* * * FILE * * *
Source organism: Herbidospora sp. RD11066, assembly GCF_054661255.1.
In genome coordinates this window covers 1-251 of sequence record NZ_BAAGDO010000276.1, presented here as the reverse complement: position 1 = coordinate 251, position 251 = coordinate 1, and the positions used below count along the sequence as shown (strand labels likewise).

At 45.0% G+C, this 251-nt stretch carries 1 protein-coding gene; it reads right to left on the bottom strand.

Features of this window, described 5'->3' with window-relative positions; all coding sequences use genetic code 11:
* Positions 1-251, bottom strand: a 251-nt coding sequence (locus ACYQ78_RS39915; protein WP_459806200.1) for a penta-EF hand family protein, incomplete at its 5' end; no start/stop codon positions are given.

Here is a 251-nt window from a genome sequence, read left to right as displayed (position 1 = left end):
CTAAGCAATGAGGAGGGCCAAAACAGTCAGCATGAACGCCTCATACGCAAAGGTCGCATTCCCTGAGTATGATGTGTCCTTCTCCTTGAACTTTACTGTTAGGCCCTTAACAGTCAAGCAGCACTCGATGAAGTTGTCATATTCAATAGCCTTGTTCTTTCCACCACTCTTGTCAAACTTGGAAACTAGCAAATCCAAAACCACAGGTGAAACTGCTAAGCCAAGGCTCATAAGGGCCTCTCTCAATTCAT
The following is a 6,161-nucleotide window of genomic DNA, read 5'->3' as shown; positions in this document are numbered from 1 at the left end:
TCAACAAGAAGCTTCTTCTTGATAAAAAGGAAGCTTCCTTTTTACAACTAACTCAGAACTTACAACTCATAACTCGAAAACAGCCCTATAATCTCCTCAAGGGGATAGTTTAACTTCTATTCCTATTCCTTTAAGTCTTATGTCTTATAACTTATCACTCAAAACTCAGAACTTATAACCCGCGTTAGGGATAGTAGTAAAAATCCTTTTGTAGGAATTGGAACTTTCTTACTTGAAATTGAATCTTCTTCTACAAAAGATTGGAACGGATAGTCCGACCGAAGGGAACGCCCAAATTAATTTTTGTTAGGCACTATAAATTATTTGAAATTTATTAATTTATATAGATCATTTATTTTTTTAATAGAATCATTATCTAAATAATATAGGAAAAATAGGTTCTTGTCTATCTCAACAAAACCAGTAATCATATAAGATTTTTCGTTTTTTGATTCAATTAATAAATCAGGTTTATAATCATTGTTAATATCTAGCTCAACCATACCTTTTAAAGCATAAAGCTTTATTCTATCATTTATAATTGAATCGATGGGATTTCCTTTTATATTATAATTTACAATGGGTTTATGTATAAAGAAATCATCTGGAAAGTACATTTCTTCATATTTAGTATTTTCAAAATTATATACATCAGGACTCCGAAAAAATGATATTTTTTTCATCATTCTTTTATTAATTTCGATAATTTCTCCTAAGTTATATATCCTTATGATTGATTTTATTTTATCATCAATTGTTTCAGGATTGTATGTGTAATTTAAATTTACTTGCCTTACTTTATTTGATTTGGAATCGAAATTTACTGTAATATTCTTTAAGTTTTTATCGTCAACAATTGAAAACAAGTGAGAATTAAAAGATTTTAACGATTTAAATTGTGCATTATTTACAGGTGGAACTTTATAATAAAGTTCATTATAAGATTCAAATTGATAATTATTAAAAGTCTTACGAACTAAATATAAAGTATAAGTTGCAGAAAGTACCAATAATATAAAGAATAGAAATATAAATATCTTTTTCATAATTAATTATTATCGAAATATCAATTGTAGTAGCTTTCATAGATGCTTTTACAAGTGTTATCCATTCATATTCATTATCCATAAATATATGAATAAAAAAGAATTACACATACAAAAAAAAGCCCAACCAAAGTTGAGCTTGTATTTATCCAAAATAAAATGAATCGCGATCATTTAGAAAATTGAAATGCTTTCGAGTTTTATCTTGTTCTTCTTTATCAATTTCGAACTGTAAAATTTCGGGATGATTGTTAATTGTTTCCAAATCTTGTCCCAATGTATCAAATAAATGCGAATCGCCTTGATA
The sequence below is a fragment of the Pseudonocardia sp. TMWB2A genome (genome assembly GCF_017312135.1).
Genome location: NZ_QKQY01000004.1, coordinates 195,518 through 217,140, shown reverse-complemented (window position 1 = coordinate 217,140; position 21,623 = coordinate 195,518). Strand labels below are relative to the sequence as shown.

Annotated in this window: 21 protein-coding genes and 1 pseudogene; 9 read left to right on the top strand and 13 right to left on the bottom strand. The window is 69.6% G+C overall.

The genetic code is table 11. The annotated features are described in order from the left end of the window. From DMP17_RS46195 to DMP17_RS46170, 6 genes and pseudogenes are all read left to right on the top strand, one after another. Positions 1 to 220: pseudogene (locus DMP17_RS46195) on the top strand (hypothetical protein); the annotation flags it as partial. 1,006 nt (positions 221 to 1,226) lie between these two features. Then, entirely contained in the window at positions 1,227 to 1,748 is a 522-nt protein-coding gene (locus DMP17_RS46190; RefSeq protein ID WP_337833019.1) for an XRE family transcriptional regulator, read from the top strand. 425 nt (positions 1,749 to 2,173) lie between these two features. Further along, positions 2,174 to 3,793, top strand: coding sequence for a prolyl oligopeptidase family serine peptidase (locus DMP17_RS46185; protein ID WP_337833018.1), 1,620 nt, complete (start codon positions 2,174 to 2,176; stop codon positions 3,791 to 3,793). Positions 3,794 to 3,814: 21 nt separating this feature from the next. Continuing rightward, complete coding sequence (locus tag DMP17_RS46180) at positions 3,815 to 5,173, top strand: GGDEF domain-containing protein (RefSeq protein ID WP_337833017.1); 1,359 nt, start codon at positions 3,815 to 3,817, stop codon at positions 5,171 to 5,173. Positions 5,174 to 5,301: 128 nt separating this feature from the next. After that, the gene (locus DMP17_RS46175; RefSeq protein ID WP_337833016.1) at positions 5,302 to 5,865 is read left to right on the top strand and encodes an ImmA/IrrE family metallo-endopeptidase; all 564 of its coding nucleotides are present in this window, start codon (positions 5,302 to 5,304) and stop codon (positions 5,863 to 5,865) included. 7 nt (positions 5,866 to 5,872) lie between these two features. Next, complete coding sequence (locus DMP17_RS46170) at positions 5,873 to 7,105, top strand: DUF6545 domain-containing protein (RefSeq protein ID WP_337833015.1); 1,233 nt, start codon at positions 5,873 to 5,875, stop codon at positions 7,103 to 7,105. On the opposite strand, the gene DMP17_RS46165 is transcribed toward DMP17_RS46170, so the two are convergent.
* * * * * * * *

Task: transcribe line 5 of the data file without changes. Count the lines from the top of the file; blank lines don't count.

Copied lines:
* Positions 1-251, bottom strand: a 251-nt coding sequence (locus ACYQ78_RS39915; protein WP_459806200.1) for a penta-EF hand family protein, incomplete at its 5' end; no start/stop codon positions are given.